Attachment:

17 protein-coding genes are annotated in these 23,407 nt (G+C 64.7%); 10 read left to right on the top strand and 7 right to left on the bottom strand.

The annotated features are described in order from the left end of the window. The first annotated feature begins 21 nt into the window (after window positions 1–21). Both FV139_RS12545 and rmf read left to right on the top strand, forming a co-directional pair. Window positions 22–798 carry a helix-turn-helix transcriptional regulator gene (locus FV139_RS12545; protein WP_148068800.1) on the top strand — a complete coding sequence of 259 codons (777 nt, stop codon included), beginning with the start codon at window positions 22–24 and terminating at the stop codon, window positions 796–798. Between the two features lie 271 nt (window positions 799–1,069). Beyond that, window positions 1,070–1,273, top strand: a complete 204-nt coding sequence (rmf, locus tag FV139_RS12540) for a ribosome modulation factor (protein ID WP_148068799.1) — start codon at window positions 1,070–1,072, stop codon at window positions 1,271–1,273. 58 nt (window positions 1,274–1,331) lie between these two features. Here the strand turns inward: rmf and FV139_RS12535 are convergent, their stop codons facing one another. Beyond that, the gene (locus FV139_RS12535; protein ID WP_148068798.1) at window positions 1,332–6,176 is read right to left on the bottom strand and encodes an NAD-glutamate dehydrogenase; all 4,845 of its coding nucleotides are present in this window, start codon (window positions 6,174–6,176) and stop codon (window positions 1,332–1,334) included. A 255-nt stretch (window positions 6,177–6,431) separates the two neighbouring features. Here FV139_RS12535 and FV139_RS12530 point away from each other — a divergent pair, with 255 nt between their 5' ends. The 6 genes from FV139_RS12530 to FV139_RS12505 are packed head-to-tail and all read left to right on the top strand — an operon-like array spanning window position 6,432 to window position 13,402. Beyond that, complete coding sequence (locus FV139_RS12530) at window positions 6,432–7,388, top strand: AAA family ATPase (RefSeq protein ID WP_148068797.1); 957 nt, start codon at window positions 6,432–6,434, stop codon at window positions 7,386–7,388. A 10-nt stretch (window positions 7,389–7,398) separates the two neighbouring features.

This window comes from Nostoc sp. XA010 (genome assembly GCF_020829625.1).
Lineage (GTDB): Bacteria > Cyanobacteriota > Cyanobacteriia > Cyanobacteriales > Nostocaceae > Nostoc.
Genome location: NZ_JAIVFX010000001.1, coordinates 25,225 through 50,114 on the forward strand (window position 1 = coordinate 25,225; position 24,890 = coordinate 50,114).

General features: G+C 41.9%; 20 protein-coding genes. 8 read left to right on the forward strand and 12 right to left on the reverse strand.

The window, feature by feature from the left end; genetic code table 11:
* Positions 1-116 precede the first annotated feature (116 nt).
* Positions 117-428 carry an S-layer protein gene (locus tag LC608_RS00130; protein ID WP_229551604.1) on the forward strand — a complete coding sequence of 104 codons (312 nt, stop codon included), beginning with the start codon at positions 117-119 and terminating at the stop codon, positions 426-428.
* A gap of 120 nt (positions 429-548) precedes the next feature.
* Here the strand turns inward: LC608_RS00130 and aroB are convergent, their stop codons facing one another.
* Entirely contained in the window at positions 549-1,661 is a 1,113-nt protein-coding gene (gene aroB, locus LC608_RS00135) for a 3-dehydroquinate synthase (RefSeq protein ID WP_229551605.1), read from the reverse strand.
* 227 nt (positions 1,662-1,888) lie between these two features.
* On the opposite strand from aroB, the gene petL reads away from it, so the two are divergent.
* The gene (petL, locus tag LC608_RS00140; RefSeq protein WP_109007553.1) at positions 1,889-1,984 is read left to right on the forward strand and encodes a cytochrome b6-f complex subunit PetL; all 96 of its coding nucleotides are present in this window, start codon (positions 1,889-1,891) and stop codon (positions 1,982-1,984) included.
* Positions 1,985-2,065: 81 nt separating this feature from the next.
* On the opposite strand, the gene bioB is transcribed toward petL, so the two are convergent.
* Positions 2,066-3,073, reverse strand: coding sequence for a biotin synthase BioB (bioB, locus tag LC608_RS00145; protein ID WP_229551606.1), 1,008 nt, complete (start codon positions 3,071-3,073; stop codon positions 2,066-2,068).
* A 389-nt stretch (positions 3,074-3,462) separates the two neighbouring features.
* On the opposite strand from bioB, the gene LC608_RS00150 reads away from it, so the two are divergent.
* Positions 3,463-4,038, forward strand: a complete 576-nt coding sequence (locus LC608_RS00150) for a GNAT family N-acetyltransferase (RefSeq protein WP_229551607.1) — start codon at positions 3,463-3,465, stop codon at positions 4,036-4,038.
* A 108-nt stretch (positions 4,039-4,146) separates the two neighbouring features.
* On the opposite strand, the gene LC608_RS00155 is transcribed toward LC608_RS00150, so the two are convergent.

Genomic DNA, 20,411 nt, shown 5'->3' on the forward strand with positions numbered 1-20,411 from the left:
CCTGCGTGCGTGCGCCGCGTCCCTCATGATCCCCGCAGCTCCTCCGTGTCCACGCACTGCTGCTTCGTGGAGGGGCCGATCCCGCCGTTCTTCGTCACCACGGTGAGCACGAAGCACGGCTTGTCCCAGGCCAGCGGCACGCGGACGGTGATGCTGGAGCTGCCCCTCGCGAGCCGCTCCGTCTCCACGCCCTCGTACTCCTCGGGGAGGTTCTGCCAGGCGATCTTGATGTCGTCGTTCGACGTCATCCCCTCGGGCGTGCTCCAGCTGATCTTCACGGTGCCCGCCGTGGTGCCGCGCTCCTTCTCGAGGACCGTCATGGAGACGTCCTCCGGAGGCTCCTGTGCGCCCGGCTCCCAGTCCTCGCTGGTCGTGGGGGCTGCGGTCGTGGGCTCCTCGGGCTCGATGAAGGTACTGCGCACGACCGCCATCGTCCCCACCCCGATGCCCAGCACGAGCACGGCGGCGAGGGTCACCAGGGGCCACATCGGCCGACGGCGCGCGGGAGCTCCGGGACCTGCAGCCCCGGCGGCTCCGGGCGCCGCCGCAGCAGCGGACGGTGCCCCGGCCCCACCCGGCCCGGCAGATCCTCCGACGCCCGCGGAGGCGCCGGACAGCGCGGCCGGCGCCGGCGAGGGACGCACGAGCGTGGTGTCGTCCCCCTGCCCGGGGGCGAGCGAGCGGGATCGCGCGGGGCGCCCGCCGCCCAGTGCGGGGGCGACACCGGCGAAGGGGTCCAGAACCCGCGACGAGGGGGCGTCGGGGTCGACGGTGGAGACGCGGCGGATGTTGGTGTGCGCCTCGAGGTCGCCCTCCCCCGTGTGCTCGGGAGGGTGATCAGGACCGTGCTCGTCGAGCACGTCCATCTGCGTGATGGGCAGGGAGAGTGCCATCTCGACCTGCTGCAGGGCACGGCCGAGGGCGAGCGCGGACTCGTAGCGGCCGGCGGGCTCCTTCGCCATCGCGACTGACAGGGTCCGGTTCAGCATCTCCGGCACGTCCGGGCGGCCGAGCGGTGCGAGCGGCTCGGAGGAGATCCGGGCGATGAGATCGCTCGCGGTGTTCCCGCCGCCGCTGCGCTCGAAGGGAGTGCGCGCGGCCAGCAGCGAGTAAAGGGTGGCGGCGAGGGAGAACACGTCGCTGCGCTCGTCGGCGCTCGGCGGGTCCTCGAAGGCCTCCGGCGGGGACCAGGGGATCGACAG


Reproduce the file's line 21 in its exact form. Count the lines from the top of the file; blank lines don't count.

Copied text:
* Positions 3,463-4,038, forward strand: a complete 576-nt coding sequence (locus LC608_RS00150) for a GNAT family N-acetyltransferase (RefSeq protein WP_229551607.1) — start codon at positions 3,463-3,465, stop codon at positions 4,036-4,038.